Association for Behavior Analysis International

The Association for Behavior Analysis International® (ABAI) is a nonprofit membership organization with the mission to contribute to the well-being of society by developing, enhancing, and supporting the growth and vitality of the science of behavior analysis through research, education, and practice.


50th Annual Convention; Philadelphia, PA; 2024

Event Details

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Symposium #428
CE Offered: BACB
Using Applied Behavior Analysis (ABA) in Conjunction With Student Outcomes in Classrooms
Monday, May 27, 2024
10:00 AM–10:50 AM
Marriott Downtown, Level 5, Grand Ballroom Salon E
Area: EDC/AUT; Domain: Applied Research
Chair: Robert F. Putnam (May Institute)
CE Instructor: Emily Baton, Ph.D.

Effective classroom behavior management strategies, use of high leverage classroom practices, fidelity and teacher coaching are fundamental for fostering conducive learning environments and improving student outcomes (Simonsen et al., 2008; Caldarella et al., 2019) regardless of disability status. These interventions can be applied beyond a single unit of analysis, supporting students of varied needs across tiers and presentations (Horner & Sugai 2015; Putnman & Kincaid 2015). Yet teachers have reported that they do not feel equipped and prepared to effectively manage the classroom (Begeny & Martens, 2006; Chelsey & Jordan, 2012). This symposium will review published research and bring together three studies completed in school settings that investigated the impact high-leverage classroom practices and their subsequent impact on student outcomes. These studies will collectively shed light on the vital role that effective teaching and classroom management methodologies play in shaping education. The first presentation will provide the audience with an overview of coaching fidelity data from a tri-state implementation of the Modular Approach to Autism Programming in Schools (MAAPS) model. The second study will describe a federally funded grant to develop a class-wide modular approach for assisting teachers in self-contained classrooms with students with Emotional and Behavioral Disorders (EBD). The third study will review data surrounding common high-leverage classroom practices (HLCPs) to improve overall classroom management in the public education environment. Through the alignment of these studies, this symposiym wil provide the audience various knowledge on coaching, fidelity, and practical insights and suggestions for ABA in Public Education.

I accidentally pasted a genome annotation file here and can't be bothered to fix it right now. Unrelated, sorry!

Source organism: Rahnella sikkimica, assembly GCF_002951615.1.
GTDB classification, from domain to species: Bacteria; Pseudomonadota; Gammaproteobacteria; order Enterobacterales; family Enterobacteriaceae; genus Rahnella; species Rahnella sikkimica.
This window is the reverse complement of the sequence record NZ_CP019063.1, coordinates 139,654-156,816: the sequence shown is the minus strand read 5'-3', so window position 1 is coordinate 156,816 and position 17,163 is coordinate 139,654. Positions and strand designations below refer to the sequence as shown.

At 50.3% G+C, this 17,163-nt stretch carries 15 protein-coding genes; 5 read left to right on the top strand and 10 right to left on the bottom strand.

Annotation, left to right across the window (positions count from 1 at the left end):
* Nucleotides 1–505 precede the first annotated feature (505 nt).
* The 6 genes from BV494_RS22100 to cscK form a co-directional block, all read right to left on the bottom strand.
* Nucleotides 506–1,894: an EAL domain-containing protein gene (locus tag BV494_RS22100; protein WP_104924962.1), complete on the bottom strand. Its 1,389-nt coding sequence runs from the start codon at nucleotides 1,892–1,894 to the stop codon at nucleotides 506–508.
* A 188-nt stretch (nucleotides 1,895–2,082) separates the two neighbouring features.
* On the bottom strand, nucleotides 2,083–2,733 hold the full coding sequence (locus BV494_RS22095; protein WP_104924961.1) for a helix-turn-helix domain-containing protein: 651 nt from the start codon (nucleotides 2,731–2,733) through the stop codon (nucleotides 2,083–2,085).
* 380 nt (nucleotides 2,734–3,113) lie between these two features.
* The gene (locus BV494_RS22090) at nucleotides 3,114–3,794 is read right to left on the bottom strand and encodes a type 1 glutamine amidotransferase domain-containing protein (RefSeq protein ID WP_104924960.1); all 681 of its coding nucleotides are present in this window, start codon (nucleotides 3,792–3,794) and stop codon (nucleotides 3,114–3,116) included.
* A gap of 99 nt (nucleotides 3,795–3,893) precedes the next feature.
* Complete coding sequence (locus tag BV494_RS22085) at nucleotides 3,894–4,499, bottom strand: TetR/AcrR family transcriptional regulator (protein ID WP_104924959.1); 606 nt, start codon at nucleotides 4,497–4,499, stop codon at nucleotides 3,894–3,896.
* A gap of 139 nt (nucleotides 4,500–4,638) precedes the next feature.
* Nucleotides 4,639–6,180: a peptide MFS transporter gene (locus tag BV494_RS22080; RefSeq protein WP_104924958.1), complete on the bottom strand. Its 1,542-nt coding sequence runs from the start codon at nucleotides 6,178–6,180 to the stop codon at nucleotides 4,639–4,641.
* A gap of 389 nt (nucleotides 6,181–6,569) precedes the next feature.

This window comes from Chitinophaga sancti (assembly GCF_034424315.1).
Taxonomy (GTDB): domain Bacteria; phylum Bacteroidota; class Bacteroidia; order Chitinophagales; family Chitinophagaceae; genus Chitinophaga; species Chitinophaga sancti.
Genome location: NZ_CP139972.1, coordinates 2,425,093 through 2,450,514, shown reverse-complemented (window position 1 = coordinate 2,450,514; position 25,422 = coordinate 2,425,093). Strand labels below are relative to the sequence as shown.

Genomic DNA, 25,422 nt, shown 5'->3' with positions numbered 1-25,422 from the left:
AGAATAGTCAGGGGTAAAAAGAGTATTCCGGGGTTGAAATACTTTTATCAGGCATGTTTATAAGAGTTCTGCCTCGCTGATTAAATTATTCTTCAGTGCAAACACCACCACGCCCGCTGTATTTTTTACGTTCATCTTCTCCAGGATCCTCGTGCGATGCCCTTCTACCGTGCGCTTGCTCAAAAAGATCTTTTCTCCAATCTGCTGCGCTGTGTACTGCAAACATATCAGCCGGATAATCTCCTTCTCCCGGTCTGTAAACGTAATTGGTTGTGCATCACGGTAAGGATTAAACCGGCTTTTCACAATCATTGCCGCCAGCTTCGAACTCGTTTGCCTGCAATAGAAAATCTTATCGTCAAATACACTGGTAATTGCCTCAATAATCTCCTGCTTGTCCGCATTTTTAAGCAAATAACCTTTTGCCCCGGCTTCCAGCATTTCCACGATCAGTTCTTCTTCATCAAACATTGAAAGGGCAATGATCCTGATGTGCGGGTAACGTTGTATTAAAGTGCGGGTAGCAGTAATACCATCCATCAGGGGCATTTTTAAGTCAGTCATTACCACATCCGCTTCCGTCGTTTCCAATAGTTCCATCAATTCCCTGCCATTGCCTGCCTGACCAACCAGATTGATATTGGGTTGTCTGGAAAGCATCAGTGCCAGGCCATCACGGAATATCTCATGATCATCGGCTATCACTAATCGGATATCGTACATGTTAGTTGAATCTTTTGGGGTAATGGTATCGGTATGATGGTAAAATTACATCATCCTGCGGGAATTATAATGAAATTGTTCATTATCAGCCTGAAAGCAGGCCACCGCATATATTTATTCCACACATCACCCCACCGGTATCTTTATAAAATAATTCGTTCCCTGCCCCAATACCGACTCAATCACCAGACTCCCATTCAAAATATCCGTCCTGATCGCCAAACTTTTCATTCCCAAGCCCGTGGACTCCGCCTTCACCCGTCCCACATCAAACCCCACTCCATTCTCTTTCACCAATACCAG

Instruction Level: Basic
Keyword(s): active coaching, classwide support, schools
Target Audience:


Learning Objectives: Learning Objectives: At the conclusion of the presentation, participants will be able to: 1. Describe strategies for implementing interventions class-wide and at the individual level for students in school academic settings. 2. Describe high-level classroom practices to improve overall classroom management across all SW-PBIS tiers. 3. Describe and understand the research around active coaching guidance and the skills used.

Modular Approach to Autism Programming in Schools (MAAPS): Coaching Teachers to Enhance Intervention Implementation for Autistic Students

ROSE IOVANNONE (University of South Florida/College of Behavioral and Community Sciences), Cynthia M. Anderson (May Institute), Lynne Levato (Associate Professor of Pediatrics University of Rochester ), Krystal Mcfee (University of South Florida)